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Has anyone eaten here, other than the usual assortment of spies?
Website & Menu: http://freddysusa.com/Menu/FullMenu/default.aspx Location: 10030 Fairfax Blvd, Fairfax, VA (next to the Fairfax Outback Steakhouse) Serious Eats review of another location: http://aht.seriouseats.com/archives/2012/04/chain-reaction-freddys-frozen-custard-and-steakburgers-review.html Impressions: Much less claustrophobic than the Fredericksburg Steak & Shake (and sure as shit easier to get to), and far more "roomy" than the Smashburger down the street. There's likely a good reason for this, however, in the fact that directly behind the restaurant is a communal practice field and playground, and directly adjacent is the Fairfax Outback. That's excellent news for their bottom line, but I could see both factors weighing heavily on interior congestion, service time, and *parking*. Other than that, this place is a near-carbon-copy of Steak & Shake. The chief difference between the two is that Freddy's does frozen custard along with their grillworks. Other differences come in the form of Freddy's not having the wait staff of S&S, instead opting for a number-call system. This isn't a negative insomuch as the wait staff, at least at the Fredericksburg S&S, contributes to more traffic on the floor. Two big notable *minuses* have to be the location of the condiment/drink station *right next* to where you pick up your order as well as *only two registers* for the interior. It also feels decidedly "cheaper" and much more kitschy than Smashburger, so if you prefer a more "adult" atmosphere, I'd advise you go a bit further down/up the road. Layout: Roomy, considering it used to be a Kentucky Fried Chicken. I visited right around 5:45pm on 3/23, and people had plenty of room to move around, but a game taking place on the aforementioned practice field and the looming dinner rush of the Outback might've made eating there an hour or two later untenable, though I'd imagine only about 1/4 of those originally going to Outback would be tempted to "downgrade" their dining experience to fast-casual when presented with a lengthy wait time. There are also, thankfully, no distractants to keep people in their seats longer than they need to be there. No TVs showing sports or cartoons discourages loitering, and I didn't see any mention of "Free Wi-Fi." Wait Time: No more than ten minutes, but it wasn't very busy, either. Order and Taste: One double Bacon and Cheese (#7) and one single "California Style" just to taste. The patties are smashed almost paper-thin (again, a la Steak & Shake) and if you get a single, you're liable to taste more of the toppings and condiments than the protein. This is perfectly fine if you're looking to save on fat and calories, but not especially recommended if you're trying to sate your hunger. The standard burger uses only mustard as a condiment, and if you're a fan of that, you'll love these burgers. The "California Style" is their take on In & Out, and having never been to one, I can't tell if their "spread" hits it dead on. It's pretty much just that predictable "Thousand Island" taste. As for the beef itself, if you like crust, this place does it better than Smashburger. The big winner had to be the toppings. I barely tasted the bacon, but the winner on both burgers had to be the white onion and pickle. Unlike Smashburger, whose onions tend to catch in your teeth and pull out with each bite, this onion was crispy and yielded quite nicely with each bite, markedly contributing to each one taken. The fries aren't really anything special. They're shoestring-style and palatable, but fundamentally no different than a half-dozen other places around here who do it the same way, and only earn a slight kick in the form of their "Fry Sauce" which is simply that, a yellowish-beige light seemingly mayo/mustard-based sauce that has visual flecks of what appears to be cayenne pepper or curry powder or the like inside of it. Even after two of their burgers and a handful of their fries, I still wasn't "full," which should also speak to the viability of this place as anything more than just a "light lunch/dinner." They even seem to know this themselves, as each booth/table's napkin dispenser advertises their frozen custard as the "perfect end to every meal," and they sure got me to fish for that in the form of their PBC&B (Peanut Butter Cup & Banana) concrete. The custard itself is on par with and perhaps a bit superior to Milwaukee's (especially considering there isn't a frozen custard place in Fairfax yet), and the blending of banana and candy at least gives you the *impression* that you're eating something vaguely nutritious, despite my counting only about 4-5 slices of banana in my "regular" sized cup. Verdict: Worth a try if you're within 20-30 minutes of it, just be sure to not go during a dinner rush, and if you see anything being played/practiced on the field behind, eat quickly lest you be drowned in an avalanche of sweaty, amped up little youth soccer munchkins. It's also not *cheap*, with each combo costing in the range of 7-8 bucks plus whatever else you decide to tack on. Also, evidently it was good enough for "Blago" to make it his last meal as a free man for the next 14 years: http://aht.seriouseats.com/archives/2012/03/blagojevich-eats-last-meal-before-prison-at-freddys-frozen-custard-and-steakburgers.html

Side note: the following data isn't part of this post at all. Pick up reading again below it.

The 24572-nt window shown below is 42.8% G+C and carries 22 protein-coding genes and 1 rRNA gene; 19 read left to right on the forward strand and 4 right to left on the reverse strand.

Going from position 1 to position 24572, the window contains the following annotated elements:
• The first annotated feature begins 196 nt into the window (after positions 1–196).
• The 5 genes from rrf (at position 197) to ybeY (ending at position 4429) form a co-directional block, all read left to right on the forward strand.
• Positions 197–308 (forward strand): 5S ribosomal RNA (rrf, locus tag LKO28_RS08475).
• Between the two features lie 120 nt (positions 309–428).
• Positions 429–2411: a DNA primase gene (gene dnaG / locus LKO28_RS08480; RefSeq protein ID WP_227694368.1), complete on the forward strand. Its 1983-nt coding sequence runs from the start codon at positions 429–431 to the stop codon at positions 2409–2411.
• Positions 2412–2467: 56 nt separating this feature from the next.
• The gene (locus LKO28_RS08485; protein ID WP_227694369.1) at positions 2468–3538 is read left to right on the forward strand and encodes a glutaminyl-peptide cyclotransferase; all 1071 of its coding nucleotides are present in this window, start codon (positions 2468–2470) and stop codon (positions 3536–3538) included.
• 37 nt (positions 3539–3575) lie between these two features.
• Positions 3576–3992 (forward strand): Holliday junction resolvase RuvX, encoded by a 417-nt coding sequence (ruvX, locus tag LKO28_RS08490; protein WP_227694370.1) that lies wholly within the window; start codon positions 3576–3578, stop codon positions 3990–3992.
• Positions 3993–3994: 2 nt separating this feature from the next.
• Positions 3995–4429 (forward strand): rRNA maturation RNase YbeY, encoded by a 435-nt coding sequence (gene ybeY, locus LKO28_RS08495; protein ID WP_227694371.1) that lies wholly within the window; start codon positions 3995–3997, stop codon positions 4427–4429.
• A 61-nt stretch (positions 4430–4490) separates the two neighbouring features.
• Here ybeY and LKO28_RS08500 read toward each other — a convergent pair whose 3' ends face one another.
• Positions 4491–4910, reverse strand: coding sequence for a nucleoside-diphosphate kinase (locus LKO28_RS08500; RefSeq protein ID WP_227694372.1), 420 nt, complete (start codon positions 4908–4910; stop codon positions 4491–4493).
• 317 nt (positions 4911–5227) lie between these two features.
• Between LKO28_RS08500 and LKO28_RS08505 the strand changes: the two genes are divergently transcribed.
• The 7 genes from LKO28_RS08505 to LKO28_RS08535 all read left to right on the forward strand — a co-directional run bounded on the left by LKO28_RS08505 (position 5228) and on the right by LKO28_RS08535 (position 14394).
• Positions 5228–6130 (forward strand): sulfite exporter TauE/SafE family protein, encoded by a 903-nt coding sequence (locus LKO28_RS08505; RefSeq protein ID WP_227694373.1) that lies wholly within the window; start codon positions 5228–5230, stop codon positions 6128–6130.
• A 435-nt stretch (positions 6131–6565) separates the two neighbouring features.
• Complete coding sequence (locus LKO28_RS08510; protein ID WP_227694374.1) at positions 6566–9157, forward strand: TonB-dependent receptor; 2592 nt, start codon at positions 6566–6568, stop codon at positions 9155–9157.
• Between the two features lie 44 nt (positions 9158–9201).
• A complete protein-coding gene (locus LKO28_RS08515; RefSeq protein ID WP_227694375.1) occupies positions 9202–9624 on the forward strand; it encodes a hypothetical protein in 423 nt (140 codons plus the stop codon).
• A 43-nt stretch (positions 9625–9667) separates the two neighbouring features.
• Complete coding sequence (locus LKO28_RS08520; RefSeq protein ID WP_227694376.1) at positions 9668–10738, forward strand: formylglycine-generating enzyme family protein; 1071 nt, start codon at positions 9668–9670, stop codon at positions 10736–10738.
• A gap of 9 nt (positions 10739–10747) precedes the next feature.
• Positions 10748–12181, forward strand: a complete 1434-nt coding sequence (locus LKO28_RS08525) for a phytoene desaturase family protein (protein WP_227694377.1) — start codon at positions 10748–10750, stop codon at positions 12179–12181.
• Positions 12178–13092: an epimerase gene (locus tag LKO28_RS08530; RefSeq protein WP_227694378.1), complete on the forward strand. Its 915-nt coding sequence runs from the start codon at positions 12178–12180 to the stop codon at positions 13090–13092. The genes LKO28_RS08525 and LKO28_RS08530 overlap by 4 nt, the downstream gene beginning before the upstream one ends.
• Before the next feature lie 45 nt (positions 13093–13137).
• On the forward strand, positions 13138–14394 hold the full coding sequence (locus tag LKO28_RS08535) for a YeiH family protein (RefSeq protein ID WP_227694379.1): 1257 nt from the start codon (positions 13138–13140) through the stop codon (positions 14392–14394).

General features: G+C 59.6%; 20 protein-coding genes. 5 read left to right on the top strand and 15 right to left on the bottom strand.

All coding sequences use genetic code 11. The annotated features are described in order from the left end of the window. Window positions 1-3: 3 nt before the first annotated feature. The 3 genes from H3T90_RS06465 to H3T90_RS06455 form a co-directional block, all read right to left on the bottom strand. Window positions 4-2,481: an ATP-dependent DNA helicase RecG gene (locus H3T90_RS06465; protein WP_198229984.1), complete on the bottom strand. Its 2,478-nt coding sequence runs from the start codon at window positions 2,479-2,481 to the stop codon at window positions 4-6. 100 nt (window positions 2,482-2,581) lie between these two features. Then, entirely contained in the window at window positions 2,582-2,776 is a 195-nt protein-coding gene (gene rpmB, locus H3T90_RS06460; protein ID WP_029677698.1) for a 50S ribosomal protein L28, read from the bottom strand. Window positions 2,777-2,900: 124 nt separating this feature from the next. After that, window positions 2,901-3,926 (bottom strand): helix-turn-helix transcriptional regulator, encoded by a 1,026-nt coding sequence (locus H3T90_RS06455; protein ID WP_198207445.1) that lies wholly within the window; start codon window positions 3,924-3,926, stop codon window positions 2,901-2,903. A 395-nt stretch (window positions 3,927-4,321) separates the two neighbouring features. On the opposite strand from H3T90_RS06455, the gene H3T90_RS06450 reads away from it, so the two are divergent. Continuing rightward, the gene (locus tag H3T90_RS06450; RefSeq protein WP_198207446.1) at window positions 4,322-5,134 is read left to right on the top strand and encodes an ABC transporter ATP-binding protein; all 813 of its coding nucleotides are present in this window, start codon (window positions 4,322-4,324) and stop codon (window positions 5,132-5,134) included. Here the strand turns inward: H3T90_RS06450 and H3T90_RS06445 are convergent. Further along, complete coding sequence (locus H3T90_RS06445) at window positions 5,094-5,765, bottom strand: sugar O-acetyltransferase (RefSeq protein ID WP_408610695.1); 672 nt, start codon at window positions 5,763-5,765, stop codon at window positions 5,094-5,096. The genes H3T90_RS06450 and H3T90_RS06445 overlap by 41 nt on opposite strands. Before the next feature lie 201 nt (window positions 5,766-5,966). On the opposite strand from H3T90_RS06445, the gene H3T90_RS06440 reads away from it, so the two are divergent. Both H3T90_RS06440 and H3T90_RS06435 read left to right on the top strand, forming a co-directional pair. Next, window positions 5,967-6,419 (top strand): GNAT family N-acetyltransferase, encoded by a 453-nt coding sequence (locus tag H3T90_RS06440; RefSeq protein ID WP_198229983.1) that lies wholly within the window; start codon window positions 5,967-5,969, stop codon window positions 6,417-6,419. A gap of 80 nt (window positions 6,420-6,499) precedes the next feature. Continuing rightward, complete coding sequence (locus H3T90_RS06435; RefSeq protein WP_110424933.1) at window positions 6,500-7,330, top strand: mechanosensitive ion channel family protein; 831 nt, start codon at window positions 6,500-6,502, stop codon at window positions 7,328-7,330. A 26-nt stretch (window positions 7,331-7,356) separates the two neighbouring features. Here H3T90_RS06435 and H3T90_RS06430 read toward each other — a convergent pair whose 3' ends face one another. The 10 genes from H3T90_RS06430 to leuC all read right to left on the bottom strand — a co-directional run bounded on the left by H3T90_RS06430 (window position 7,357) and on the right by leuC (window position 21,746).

I didn't know that it was possible to find something that excited me less than the prospect of a Sex in the City movie, well that is until I read about the movie's cross promotion with Houlihan's. Hopefully on Wednesday I can convince my wife to let me travel to Springfield so that I "can get my girl on". Amelie Gillette at the A.V. Club took one for the team and went off to try these concoctions at the Penn Station Houlihan's because nothing says hip like drinking bright red drinks in the shadow of Roy Rogers.
Signage is up for Del Frisco's Grill, taking over the old Les Halles space on Pennsylvania Avenue. Looks to be a more casual off shoot of Dallas-based Del Frisco's steakhouse. Steaks, cocktails, burgers, sandwiches, seafood, big salads, flatbreads, and yes truffled mac and cheese....you know the drill. But I suppose, realistically, only something corporate and chainy can afford that space.